Back nesting with Steelers: Devlin ‘Duck’ Hodges returns to practice |

Back nesting with Steelers: Devlin ‘Duck’ Hodges returns to practice

Chris Adamski
Pittsburgh Steelers quarterback Devlin Hodges walks on the sideline in the second half of a preseason game against the Tennessee Titans on Aug. 25 in Nashville.

After migrating south for a week and a half, “Duck” was back in his nest at UPMC Rooney Sports Complex.

Signed to the Pittsburgh Steelers practice squad Tuesday, quarterback Devlin “Duck Dynasty” Hodges got plenty of practice reps Wednesday with starter Ben Roethlisberger taking his typical veteran’s day off.

A rookie from Samford who set the NCAA FCS career passing yardage record, Hodges takes over as the No. 3 quarterback after the Monday trade of Josh Dobbs to the Jacksonville Jaguars.

Hodges was among the final cuts Aug. 31 after an impressive showing during training camp.

“They said I did a good job this preseason,” Hodges said of the conversation when informed he was cut, “and (they) told me, ‘Hey, you need to go back and work out because you never know what I can happen.’

“I am sure a lot of people say that, and I didn’t think that would happen so quick, so soon, just a week later. It was a nice little week home, but I am happy to be back and happy to be back around the guys in the locker room.”

Hodges earned the nickname “Duck Dynasty” (or “Duck” for short) because the Alabama native won a national duck-calling national as a youth.

No, he said Wednesday, he did not spent any of his nine days away from the Steelers doing any duck hunting.

“Duck season is over, plus it’s too hot,” Hodges said.

He said it was an opportunity to clear his mind after a whirlwind from draft prep, the rookie minicamp tryout in May, organized team activities, veteran minicamp, training camp and the preseason.

Although this marks the first time in coach Mike Tomlin’s 13 seasons the Steelers have not carried three quarterbacks on their 53-man roster, functionally, Hodges’ job description is the same as if he were on the active roster.

“Whether I am practice squad or active, I am the No. 3 quarterback,” Hodges said. “I go to all the meetings, and I learn. I know all the installs that we put in, I know the gameplan each week. I am still involved just like I was when I was here before I left and just like any other active quarterback.”

Hodges typically will direct the scout team during the practice week, but on days Roethlisberger is out he will get to run the offense.

Hodges was not drafted, in large part, because he stands just 6-foot-1. He broke Steve McNair’s 24-year-old FCS career passing yardage record, finishing with 14,584 in 45 games.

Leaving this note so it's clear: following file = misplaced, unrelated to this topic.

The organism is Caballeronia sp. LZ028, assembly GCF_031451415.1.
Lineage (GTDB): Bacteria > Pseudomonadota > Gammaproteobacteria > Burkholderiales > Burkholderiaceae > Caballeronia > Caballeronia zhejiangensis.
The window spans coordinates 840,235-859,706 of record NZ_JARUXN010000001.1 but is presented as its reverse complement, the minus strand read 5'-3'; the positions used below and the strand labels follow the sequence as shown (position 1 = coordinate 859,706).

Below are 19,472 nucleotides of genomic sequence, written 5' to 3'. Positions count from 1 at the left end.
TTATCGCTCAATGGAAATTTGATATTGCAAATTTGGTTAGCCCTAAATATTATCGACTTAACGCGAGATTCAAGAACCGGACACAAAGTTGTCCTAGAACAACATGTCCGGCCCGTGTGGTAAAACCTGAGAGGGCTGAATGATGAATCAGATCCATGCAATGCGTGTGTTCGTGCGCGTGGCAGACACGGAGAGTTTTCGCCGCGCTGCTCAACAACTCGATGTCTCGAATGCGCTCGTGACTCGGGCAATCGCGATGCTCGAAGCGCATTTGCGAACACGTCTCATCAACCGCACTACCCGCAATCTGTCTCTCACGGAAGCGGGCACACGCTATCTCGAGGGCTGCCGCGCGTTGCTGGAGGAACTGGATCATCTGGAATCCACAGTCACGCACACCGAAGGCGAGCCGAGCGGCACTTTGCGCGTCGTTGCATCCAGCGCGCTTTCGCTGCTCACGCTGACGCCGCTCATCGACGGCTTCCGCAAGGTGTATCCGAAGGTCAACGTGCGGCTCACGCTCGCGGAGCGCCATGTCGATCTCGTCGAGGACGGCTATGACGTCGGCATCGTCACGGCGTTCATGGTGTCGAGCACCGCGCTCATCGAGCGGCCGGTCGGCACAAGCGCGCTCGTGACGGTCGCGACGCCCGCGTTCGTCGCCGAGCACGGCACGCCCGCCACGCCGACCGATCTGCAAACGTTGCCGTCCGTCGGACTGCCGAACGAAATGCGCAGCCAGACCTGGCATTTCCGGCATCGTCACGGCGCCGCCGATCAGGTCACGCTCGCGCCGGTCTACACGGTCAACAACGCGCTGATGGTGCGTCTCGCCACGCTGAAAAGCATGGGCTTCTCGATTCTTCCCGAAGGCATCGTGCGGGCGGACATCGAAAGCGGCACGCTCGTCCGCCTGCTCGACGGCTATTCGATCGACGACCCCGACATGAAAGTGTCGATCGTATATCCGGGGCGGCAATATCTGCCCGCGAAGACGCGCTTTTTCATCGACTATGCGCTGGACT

Upon arriving in Pittsburgh, Hodges posted a pair of lighthearted messages to his verified Twitter account that accumulated almost 7,000 likes.

“I never thought I would tweet a little cartoon picture of a duck with a Steelers jersey and get all the reaction and stuff that I had,” Hodges said. “It’s awesome. It’s an awesome fanbase that is even behind guys like me who are the third-team quarterback, practice-squad guy.”

Hey, Steelers Nation, get the latest news about the Pittsburgh Steelers here.

Chris Adamski is a Tribune-Review staff writer. You can contact Chris by email at [email protected] or via Twitter .

Categories: Sports | Steelers
TribLIVE commenting policy

You are solely responsible for your comments and by using you agree to our Terms of Service.

We moderate comments. Our goal is to provide substantive commentary for a general readership. By screening submissions, we provide a space where readers can share intelligent and informed commentary that enhances the quality of our news and information.

While most comments will be posted if they are on-topic and not abusive, moderating decisions are subjective. We will make them as carefully and consistently as we can. Because of the volume of reader comments, we cannot review individual moderation decisions with readers.

We value thoughtful comments representing a range of views that make their point quickly and politely. We make an effort to protect discussions from repeated comments either by the same reader or different readers

We follow the same standards for taste as the daily newspaper. A few things we won't tolerate: personal attacks, obscenity, vulgarity, profanity (including expletives and letters followed by dashes), commercial promotion, impersonations, incoherence, proselytizing and SHOUTING. Don't include URLs to Web sites.

We do not edit comments. They are either approved or deleted. We reserve the right to edit a comment that is quoted or excerpted in an article. In this case, we may fix spelling and punctuation.

We welcome strong opinions and criticism of our work, but we don't want comments to become bogged down with discussions of our policies and we will moderate accordingly.

We appreciate it when readers and people quoted in articles or blog posts point out errors of fact or emphasis and will investigate all assertions. But these suggestions should be sent via e-mail. To avoid distracting other readers, we won't publish comments that suggest a correction. Instead, corrections will be made in a blog post or in an article.